There is no specific legal structure for social enterprise in Malaysia. However, it is possible to incorporate a company and modify the company articles to emulate the structure of social enterprises or social enterprise-like organisations in other countries.
Our friends at Arkitrek, the ecotourism social enterprise, have done just this. Here’s how they emulated the social enterprise structure in Malaysia:
Complementary to the philosophical ideals of a Social Enterprise are the practical and legal considerations of corporate structure. Arkitrek bases its Social Enterprise structure on the UK Community Interest Company (CIC) regulation the gist of which is:
1. There must be a genuine Social Objective (Community Interest Test), against which success can be measured.
2. The business is for-profit and profits are another measure of success and are essential to the sustainability of the business.
3. The business must have an asset lock. This means that in the event that the company is wound up, the companies’ assets cannot be distributed amongst the owners for their personal gain. Instead the companies’ assets should be transferred to another asset-locked body or not-for-profit organisation.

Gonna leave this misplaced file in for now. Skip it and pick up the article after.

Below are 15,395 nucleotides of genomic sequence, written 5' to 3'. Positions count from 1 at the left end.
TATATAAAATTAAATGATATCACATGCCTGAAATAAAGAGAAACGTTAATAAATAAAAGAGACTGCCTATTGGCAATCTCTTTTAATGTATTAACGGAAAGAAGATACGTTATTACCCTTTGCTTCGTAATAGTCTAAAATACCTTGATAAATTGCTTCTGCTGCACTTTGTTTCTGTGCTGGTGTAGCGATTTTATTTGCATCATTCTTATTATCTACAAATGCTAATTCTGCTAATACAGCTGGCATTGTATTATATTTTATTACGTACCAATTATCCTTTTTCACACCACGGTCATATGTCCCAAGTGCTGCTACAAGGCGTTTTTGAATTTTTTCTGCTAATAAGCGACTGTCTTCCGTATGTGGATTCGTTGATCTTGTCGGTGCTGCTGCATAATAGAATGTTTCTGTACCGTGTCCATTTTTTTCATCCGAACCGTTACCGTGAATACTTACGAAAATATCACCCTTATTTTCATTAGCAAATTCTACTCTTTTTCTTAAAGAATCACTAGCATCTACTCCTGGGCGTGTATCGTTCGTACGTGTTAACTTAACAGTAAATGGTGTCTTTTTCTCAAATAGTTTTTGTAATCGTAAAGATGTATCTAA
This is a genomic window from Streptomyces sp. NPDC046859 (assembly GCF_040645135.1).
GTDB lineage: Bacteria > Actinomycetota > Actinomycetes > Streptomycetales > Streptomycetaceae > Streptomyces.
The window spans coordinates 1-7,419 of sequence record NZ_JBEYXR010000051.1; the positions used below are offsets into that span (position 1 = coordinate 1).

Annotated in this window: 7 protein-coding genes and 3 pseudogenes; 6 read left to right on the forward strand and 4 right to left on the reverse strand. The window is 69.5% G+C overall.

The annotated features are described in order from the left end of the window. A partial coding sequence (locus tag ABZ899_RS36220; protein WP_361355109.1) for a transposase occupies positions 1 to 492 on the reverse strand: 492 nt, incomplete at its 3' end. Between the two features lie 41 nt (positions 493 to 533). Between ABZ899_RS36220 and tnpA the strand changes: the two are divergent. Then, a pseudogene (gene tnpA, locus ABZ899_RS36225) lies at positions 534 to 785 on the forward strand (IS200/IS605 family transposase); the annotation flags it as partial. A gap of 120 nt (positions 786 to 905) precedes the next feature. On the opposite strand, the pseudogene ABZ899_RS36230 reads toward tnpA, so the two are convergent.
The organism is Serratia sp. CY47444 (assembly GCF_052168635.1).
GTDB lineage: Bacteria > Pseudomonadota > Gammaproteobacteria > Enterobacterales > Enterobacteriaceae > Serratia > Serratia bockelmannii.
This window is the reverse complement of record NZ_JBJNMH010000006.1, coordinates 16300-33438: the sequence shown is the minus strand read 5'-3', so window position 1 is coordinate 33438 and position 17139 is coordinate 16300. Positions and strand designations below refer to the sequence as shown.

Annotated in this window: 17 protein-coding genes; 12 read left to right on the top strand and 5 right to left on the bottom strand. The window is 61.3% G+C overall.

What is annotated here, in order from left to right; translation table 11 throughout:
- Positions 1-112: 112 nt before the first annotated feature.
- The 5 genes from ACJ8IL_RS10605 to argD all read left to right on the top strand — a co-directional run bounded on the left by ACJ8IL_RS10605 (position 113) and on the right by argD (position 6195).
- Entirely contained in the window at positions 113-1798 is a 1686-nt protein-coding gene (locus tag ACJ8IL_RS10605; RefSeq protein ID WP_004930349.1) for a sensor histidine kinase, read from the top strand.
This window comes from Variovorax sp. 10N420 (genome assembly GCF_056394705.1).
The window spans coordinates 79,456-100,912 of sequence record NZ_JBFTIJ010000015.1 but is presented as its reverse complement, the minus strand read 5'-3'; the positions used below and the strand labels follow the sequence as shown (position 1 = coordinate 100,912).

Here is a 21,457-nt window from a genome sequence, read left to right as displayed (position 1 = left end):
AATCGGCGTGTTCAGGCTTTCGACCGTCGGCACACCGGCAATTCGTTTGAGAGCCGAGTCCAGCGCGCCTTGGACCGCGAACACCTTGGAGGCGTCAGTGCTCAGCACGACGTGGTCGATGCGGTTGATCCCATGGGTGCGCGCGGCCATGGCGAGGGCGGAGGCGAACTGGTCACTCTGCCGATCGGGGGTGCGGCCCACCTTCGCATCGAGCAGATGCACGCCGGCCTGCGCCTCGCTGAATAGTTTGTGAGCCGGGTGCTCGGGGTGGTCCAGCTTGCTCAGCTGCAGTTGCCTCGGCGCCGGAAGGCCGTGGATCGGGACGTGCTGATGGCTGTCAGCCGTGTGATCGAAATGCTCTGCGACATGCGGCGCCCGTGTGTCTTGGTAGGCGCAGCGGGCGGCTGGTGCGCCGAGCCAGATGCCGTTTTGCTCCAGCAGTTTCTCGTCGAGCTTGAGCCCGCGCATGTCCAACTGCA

4. Returns to owners in the form of dividends are capped at a rate which encourages investment in the company but which precludes profiteering or excessive personal gain for the owners.
Legality of Social Enterprise in Malaysia
As there is no legally recognised structure for a Social Enterprise in Malaysia, Arkitrek has incorporated as a Private Company Limited by Shares and has modified the Object Clause of the Memorandum of Association and Regulations of Table ‘A’ with the above Social Enterprise clauses. Click the links to see the Resolutions approved by the Registrar of Companies, Malaysia.
You can read their full blog post on setting up the legal structure for a social enterprise in Malaysia here.